“For a while these investigations were few and far between,” Carlson says. “At the end of the day, it all comes down to staffing, which has been an issue for some time now.”
During the 2012 legislative session, however, Sorrell convinced the legislature to increase his budget by $200,000 to pay for two new criminal investigators in his office to work almost exclusively on child-porn cases. By late last year, both a full-time and part-time investigator had been hired and trained.
Their efforts are now bearing fruit: Last week, Kevin Gallagher and David Faulkner, both of Burlington, were arrested on felony child pornography charges ; both pleaded not guilty. Those cases followed the December arrests of Homer Smith of Northfield  on five felony counts of possession of child porn, as well as the guilty plea of Glenn Canaday , also of Burlington, on three misdemeanor counts.
The increased focus on child pornography cases can take a toll on investigators — not only for technical reasons but also for emotional ones. Police and prosecutors say they’re now seeing a rise in both the number and severity of violent and sadistic images involving sex acts with children, some as young as infants.
“This is really difficult stuff,” Carlson notes. “In all of my years in law enforcement, I can’t think of anything more horrific than some of things I’ve had to see as a result of this work.”
Because investigators and forensic examiners must describe in legal affidavits exactly what they’ve unearthed, they still “have to put eyes on” previously known and identified files to confirm what’s in them. Oftentimes, Carlson says, that can involve hundreds, if not thousands, of images, including audio, video and text files. “And unfortunately, there seems to be no bounds for the depravity of these offenders.”
For this reason, Vermont’s ICAC became the first such task force in the country to establish a mental-health wellness program for its personnel. That program, which the U.S. Department of Justice now holds up as a national model, has a mental-health professional “embedded” with the team, who tries to identify problems and educate investigators’ family members about what’s considered a “normal” versus “abnormal” response to continually viewing sexually graphic and violent imagery.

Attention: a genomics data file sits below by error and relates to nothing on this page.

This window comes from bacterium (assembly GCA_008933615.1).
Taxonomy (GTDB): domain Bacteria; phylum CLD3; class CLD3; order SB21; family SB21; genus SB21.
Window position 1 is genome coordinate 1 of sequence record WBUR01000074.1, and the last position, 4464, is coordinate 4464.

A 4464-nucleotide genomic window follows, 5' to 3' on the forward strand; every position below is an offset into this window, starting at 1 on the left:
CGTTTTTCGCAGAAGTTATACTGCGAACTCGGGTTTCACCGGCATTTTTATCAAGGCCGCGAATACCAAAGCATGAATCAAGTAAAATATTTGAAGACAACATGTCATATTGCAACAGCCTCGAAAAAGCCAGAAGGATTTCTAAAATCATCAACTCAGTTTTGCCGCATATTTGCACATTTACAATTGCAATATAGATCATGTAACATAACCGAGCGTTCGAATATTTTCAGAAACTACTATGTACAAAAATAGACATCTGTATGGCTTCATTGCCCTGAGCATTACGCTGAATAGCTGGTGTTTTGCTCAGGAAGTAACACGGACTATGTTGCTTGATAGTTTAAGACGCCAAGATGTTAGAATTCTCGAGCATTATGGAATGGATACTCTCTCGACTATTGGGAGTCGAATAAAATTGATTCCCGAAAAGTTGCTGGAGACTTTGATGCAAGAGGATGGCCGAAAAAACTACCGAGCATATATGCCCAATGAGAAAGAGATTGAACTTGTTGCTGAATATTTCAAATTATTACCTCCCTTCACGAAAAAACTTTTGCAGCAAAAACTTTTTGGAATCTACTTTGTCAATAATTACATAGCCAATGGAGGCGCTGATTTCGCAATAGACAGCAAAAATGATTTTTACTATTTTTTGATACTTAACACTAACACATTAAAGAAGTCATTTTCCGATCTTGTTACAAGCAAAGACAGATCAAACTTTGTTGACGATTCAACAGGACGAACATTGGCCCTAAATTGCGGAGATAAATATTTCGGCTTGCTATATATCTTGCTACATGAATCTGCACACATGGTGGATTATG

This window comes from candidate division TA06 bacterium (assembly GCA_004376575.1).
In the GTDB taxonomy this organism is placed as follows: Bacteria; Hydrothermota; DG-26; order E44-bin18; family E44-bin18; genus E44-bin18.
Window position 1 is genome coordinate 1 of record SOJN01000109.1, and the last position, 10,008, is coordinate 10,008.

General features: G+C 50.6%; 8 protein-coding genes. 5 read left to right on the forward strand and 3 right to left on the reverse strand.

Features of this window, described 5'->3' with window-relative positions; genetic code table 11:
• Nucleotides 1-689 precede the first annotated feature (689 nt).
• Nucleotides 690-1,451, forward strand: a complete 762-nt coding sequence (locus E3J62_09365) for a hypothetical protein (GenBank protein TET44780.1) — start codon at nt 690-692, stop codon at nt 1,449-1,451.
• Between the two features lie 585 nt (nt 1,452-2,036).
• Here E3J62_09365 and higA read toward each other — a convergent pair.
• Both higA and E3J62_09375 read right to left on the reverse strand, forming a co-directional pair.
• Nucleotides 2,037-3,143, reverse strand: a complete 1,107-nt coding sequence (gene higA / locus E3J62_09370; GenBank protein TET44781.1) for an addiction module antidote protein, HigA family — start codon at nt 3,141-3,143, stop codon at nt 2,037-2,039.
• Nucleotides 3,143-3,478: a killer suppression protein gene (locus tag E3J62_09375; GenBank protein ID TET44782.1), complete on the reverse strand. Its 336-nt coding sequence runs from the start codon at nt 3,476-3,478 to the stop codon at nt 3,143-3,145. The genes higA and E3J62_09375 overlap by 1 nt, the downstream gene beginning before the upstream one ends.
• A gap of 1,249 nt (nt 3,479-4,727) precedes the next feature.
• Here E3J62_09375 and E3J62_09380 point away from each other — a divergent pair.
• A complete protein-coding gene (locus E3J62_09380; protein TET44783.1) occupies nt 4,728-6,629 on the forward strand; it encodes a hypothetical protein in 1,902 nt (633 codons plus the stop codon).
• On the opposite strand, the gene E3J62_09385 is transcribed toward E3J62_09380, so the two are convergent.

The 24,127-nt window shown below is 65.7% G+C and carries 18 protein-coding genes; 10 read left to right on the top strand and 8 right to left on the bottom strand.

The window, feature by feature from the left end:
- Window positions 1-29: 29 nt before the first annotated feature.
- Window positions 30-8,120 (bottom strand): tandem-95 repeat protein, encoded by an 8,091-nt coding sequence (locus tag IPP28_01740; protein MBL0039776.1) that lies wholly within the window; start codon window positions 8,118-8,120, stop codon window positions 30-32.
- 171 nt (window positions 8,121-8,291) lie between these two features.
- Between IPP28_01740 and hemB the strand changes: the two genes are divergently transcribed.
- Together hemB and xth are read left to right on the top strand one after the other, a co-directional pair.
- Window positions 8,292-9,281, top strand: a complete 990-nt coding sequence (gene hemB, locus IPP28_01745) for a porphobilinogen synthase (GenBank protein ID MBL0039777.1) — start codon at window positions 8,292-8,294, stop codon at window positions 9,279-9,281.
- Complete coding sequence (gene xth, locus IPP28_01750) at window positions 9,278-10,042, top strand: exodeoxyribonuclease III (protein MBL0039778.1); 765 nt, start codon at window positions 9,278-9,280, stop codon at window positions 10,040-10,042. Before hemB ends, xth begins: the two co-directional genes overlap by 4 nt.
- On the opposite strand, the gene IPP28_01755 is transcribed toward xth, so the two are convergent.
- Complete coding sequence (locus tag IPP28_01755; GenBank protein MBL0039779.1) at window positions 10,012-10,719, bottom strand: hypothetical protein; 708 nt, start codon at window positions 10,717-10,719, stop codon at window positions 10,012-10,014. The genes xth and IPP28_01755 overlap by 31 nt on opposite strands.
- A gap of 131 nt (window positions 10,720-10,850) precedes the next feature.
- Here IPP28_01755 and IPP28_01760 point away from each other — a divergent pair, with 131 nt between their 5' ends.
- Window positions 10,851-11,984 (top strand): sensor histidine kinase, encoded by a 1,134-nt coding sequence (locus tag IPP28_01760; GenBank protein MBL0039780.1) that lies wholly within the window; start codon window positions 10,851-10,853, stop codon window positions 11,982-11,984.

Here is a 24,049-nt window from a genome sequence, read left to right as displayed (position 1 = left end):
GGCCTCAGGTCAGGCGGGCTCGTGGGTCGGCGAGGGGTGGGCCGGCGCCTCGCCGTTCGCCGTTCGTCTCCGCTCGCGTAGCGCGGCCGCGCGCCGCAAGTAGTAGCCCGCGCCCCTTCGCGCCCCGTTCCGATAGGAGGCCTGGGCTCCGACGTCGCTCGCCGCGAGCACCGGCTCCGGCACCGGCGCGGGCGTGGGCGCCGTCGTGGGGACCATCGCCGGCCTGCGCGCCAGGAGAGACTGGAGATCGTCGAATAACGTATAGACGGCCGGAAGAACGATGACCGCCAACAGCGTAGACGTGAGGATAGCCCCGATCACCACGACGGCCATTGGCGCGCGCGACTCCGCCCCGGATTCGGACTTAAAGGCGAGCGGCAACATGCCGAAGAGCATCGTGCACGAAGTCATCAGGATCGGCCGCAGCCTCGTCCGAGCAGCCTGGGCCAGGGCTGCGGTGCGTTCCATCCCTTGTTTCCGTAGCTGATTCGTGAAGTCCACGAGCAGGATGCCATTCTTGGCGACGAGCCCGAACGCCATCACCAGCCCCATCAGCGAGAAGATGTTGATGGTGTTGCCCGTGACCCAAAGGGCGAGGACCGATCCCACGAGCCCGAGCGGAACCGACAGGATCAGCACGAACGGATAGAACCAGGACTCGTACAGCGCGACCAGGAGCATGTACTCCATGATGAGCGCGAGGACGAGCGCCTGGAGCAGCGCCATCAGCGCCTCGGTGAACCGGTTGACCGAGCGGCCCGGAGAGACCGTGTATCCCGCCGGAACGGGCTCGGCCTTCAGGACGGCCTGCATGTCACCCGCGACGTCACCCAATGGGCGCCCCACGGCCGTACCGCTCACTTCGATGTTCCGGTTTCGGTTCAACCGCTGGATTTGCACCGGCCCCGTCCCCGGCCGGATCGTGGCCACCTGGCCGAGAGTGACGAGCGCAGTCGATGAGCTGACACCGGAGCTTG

Carlson, who’s aware of Sears’ legislation, says he’s heard from people concerned that the bill could result in innocent people inadvertently being arrested and charged because they “accidentally” downloaded a few illegal images. From his point of view, that’s not a legitimate concern.
“If I have a case where someone has 10,000 images of adult pornography and three images of child pornography, odds are we’re not going to charge possession of child pornography because this person is not someone who is actively seeking this stuff out,” Carlson says. “Right now there are much bigger fish to fry.”
In fact, all the police officers and prosecutors interviewed for this story say they won’t move forward on a case involving child pornography if there’s any doubt about the age of the children portrayed. Echoing that, U.S. Attorney Tristram Coffin says the cases his office pursues are the worst offenders — those involving dozens, if not hundreds or thousands, of images of children, nearly all of whom are prepubescent. Under federal law, Coffin’s office has authority to prosecute people for merely viewing child porn, but in practice, charges are only brought against those who possess it.
Oftentimes, child porn investigations lead authorities to more serious, hands-on offenses. Rainville, who also prosecutes child sex abuse cases in Bennington County, says that in her experience, men caught sexually abusing children nearly always have child pornography at home — a trend consistent with national studies on sex offenders in federal custody .
As a result, Rainville says that when someone gets arrested and charged with child sex abuse in Bennington County, investigators will now obtain a search warrant to look for child pornography, too.
How often does it turn up? “We’ve found it every time we’ve looked,” she says.
Even more disturbing, Rainville says, of all the child-porn files seized by police in Bennington County since 2007 when she started there, none included images previously identified by law enforcement or the National Center for Missing and Exploited Children.
“It’s all new, and it’s all abuse happening today somewhere in the world and being downloaded,” she adds. “A lot of people think they’re going to get rich with child porn.”
If there’s any good news to report, it’s this: According to both Sorrell and Coffin, rarely these cases go to a jury. Virtually all the men arrested on child pornography charges — and no one interviewed for this story could recall a woman ever being charged in Vermont — plead guilty before the case ever goes to trial.
Of course, that could change if and when the state lowers the bar for possession.